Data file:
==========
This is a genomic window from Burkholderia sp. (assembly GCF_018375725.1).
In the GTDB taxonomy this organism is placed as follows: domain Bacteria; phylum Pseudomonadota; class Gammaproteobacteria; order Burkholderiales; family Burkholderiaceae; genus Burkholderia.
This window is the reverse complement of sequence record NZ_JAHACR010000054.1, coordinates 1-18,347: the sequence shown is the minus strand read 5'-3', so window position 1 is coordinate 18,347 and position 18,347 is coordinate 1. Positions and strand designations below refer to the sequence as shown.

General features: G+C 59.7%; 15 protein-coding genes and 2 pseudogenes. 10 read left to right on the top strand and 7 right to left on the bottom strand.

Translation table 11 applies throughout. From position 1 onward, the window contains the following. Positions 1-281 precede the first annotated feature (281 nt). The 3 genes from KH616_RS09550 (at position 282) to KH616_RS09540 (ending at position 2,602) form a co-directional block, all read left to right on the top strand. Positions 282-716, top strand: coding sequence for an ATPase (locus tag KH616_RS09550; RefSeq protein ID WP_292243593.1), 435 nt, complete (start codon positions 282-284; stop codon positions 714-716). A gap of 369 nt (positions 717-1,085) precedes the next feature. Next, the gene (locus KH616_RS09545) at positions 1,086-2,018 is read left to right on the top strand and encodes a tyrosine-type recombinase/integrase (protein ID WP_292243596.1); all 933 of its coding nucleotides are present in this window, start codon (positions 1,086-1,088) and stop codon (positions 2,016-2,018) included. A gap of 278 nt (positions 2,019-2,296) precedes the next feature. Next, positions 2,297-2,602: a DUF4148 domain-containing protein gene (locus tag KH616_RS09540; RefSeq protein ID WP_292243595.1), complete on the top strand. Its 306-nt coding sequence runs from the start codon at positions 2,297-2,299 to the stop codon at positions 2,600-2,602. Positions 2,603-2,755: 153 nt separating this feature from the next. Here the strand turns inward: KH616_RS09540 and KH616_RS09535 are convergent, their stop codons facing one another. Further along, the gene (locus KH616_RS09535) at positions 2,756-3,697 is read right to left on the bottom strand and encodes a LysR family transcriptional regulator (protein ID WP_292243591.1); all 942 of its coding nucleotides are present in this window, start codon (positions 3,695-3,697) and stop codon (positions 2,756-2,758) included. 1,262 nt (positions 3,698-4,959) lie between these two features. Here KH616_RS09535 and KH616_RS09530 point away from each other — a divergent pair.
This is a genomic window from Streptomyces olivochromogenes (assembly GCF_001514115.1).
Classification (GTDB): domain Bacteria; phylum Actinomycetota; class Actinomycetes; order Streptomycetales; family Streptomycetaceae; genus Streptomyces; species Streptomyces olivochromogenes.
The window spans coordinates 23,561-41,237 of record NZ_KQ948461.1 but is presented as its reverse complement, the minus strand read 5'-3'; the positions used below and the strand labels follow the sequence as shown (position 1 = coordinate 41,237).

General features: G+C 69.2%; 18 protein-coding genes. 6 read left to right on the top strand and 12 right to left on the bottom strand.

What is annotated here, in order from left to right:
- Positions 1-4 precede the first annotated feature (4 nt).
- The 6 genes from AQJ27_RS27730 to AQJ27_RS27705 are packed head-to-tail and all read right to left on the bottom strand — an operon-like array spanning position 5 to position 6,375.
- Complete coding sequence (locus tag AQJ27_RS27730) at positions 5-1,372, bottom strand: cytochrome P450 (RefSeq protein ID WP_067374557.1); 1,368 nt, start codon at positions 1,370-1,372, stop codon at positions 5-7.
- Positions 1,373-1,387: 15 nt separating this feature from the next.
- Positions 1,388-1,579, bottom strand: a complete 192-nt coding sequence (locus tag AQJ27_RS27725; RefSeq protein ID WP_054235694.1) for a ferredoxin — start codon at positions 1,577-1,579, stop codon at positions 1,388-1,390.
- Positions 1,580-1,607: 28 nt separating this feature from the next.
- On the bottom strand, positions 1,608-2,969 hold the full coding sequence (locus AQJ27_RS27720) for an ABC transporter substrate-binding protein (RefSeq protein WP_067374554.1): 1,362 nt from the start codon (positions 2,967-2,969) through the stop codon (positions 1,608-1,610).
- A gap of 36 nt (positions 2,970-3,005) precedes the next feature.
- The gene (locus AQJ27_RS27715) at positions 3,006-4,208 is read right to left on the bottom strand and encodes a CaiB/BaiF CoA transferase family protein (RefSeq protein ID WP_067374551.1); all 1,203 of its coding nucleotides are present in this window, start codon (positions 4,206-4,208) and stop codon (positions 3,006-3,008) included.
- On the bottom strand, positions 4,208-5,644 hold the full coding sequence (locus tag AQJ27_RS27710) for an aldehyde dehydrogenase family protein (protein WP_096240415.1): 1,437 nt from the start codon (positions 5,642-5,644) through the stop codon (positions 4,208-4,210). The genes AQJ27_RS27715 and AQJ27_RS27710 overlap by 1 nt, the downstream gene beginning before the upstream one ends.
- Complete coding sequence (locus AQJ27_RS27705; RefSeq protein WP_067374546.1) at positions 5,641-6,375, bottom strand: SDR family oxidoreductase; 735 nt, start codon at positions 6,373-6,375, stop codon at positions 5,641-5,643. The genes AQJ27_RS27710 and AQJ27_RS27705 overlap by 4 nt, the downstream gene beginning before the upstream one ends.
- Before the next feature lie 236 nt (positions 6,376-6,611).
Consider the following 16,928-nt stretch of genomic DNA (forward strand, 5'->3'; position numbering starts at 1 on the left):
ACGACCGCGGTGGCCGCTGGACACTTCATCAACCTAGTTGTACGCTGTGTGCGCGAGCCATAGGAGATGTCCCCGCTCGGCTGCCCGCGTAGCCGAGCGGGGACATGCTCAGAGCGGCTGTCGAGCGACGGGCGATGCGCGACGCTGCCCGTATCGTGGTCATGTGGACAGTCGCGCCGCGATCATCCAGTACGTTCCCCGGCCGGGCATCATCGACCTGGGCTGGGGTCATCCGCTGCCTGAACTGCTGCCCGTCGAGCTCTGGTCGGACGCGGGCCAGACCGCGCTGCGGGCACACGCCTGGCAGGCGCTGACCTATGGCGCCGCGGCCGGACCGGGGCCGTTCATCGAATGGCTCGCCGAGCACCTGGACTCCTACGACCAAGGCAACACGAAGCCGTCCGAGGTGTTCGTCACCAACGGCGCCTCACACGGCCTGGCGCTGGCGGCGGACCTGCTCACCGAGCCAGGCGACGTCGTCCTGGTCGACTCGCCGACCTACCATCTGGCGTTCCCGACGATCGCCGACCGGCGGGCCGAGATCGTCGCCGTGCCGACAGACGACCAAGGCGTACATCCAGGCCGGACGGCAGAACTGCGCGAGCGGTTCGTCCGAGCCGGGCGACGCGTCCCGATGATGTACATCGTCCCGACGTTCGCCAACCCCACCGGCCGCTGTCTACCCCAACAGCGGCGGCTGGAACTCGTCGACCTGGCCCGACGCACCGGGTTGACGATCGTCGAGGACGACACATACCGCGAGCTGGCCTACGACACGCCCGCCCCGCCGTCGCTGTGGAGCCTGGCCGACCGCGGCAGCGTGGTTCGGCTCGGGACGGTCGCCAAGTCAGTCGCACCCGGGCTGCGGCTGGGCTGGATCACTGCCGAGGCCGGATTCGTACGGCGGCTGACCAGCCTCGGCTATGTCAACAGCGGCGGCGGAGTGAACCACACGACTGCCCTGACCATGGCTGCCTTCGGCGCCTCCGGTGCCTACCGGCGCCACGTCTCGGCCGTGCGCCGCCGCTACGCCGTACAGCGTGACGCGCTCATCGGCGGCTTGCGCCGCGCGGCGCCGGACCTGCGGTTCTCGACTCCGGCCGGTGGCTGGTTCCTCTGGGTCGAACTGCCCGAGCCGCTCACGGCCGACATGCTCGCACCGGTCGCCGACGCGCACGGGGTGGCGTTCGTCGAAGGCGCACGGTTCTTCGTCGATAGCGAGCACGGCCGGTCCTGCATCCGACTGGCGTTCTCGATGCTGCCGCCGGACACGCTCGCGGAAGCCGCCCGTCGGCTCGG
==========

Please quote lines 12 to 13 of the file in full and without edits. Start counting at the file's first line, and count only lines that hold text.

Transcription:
- The 6 genes from AQJ27_RS27730 to AQJ27_RS27705 are packed head-to-tail and all read right to left on the bottom strand — an operon-like array spanning position 5 to position 6,375.
- Complete coding sequence (locus tag AQJ27_RS27730) at positions 5-1,372, bottom strand: cytochrome P450 (RefSeq protein ID WP_067374557.1); 1,368 nt, start codon at positions 1,370-1,372, stop codon at positions 5-7.